today will announce guidelines for new low-cost digital
cameras, in an attempt to make these devices as commonplace as printers.
Kodak, Hewlett-Packard, Microsoft, and other major companies
will support the guidelines.
"This is an effort to produce an affordable digital camera," said one
source familiar with the guidelines.
Marketing research companies such as International Data Corporation
forecast that the digital still camera market will grow
to 15 million units annually by 2000.
Digital cameras can
transfer photographs directly to a PC for viewing. Pictures transferred to a
PC offer all the advantages of digital technology: Photos can be modified
and manipulated in a variety of ways and then stored on a computer's hard drive. They can also be printed out.
The guidelines will propose a camera that interacts more tightly with a PC
and its processor, more like a CD-ROM drive and other peripheral devices than today's digital cameras,
the source said. The "offloading" or sharing of certain functions with the PC's
microprocessor should allow digital camera manufacturers to produce more
affordable devices. Currently, digital cameras start at about $200, but many are priced at $500 and even $1,000.
The announcement follows a series of joint initiatives dating back to the
beginning of this year regarding efforts to make digital photography more affordable and useable for consumers.
Intel and HP announced back in June they were working to
support FlashPix, an image file format developed by HP, Kodak, Microsoft,
and Live Picture.
The companies also indicated they will promote the use of a connection
technology used in new PCs--the Universal Serial Bus--for connecting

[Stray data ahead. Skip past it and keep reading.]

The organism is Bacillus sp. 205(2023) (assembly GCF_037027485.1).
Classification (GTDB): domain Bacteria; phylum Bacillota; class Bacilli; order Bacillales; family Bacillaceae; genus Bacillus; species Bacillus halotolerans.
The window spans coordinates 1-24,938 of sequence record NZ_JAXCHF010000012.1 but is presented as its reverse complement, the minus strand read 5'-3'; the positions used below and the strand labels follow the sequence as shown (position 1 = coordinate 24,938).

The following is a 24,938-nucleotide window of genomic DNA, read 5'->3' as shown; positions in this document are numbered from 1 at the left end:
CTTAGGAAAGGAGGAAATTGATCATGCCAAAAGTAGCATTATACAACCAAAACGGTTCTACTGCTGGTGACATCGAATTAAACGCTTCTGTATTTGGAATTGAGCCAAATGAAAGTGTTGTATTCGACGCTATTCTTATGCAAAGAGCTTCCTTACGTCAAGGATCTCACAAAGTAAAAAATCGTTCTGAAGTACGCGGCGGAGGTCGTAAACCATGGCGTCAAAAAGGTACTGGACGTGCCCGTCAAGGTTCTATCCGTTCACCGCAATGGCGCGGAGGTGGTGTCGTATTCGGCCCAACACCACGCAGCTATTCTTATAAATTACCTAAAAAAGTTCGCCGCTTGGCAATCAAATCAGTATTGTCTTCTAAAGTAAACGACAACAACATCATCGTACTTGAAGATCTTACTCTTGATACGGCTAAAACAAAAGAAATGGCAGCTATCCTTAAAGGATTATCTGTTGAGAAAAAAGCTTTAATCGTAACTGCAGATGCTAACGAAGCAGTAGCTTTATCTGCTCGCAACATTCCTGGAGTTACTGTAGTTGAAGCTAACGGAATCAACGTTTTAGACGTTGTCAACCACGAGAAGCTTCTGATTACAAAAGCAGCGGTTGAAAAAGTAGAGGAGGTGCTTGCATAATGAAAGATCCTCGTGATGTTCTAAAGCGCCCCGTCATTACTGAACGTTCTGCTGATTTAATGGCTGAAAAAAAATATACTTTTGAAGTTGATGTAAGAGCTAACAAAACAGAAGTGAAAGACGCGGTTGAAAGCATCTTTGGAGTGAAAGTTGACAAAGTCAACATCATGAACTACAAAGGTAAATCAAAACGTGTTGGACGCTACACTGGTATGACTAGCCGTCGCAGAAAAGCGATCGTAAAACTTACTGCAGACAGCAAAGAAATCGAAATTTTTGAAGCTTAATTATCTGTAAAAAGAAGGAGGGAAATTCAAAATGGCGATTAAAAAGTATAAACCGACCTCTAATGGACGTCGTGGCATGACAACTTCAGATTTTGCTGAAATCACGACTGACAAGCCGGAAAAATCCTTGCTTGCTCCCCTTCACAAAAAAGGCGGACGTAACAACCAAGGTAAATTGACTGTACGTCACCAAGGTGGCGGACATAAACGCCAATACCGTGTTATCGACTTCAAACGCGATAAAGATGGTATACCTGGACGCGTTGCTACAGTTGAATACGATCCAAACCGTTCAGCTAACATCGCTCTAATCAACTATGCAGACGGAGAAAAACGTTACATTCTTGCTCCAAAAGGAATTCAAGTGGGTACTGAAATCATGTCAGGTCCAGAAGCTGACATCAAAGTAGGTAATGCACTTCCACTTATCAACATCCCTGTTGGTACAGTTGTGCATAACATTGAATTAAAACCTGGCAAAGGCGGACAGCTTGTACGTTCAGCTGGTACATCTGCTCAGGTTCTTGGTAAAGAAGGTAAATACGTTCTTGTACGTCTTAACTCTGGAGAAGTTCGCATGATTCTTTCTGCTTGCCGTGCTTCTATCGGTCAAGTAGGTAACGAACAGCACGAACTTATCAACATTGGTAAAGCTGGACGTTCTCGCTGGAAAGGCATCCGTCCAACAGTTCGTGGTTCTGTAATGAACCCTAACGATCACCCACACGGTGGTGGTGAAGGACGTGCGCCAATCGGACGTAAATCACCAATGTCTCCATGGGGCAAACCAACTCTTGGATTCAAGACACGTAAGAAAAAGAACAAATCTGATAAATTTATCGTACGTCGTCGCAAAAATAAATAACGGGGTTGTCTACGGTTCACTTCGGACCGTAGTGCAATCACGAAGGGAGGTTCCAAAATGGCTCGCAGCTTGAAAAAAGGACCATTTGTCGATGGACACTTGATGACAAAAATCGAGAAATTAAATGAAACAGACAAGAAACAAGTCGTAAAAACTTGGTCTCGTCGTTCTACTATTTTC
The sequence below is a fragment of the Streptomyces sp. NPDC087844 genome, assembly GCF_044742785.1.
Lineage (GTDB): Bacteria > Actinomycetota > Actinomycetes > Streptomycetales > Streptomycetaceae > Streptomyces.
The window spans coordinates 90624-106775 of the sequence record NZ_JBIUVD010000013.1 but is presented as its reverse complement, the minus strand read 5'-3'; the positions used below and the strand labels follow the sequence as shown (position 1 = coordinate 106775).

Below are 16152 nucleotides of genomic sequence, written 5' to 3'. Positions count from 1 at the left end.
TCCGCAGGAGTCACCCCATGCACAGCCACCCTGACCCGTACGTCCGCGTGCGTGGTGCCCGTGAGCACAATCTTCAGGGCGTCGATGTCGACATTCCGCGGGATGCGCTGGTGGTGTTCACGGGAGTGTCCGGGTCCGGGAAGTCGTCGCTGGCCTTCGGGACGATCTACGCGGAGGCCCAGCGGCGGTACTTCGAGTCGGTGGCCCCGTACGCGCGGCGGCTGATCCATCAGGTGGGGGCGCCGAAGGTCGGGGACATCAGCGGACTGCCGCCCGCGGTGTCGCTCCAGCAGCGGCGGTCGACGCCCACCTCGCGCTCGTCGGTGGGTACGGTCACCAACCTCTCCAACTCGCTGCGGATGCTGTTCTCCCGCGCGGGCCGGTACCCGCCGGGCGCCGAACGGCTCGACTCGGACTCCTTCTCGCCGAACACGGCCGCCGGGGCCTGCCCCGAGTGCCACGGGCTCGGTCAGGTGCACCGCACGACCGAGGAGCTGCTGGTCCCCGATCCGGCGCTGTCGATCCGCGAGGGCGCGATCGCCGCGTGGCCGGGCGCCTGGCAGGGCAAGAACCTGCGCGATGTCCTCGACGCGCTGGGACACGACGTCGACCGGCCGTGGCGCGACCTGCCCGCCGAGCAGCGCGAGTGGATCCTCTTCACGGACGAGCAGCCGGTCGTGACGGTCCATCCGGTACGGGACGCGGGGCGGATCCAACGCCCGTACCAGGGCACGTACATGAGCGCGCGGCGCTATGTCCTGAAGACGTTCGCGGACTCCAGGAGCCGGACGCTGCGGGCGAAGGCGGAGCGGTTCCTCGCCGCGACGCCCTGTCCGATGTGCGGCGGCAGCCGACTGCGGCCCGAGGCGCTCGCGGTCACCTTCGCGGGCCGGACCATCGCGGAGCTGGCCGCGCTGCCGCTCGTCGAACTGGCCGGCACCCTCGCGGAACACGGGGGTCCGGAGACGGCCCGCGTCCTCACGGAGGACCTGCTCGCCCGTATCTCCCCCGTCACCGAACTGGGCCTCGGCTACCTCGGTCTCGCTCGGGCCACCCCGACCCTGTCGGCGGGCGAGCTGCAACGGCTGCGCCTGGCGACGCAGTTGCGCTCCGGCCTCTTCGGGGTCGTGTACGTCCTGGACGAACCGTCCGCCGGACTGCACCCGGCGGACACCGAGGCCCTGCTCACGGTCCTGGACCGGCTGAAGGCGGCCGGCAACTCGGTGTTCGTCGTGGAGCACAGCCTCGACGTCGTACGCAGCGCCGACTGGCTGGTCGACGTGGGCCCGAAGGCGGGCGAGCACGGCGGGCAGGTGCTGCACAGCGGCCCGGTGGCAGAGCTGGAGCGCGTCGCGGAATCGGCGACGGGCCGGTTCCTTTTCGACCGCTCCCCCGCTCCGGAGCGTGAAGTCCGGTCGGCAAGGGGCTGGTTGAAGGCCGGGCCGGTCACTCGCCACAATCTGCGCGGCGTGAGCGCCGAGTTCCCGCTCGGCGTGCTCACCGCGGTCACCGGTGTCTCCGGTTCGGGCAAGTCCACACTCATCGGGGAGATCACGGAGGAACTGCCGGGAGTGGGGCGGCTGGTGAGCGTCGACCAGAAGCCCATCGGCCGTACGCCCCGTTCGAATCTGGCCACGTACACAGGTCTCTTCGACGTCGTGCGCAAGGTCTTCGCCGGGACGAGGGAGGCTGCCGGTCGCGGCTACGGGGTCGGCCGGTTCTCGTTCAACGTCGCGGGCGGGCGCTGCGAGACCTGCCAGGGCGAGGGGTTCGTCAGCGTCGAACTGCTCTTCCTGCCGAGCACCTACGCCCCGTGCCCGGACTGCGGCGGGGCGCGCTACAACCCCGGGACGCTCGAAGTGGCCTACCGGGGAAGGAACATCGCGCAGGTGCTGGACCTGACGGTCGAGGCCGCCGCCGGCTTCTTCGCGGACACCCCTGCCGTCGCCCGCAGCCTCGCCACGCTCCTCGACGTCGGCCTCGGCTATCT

to digital still cameras. HP's Pavilion line of consumer PCs currently
supports these connections. HP is also offering, like Kodak, digital cameras.
HP is making digital imaging a major part of its push into the
consumer PC market. On Thursday, the company introduced
additional digital photography products for use with its Pavilion
computers. (See related story) HP says the Pavilions can serve as a "mini
photo shop" where users can manipulate photos and produce reprints and
Also, back in March, Intel and Kodak announced they would work together
to make digital photography on the PC more accessible to consumers.
"We want to take [digital photography] out of the experimental stage and
into the consumer access stage...and make it easy to hook up cameras to
PCs," said Intel president Craig Barrett at the time.
"While users can purchase digital cameras, scanners, and printers today,
obstacles such as varying file formats, storage formats...prevent many of
them from easily exchanging or printing files," Barrett then added in a
separate written statement.
Kodak currently offers a full line of digital cameras ranging in price from
$199 to $1,000.
Intel is an investor in CNET: The Computer Network.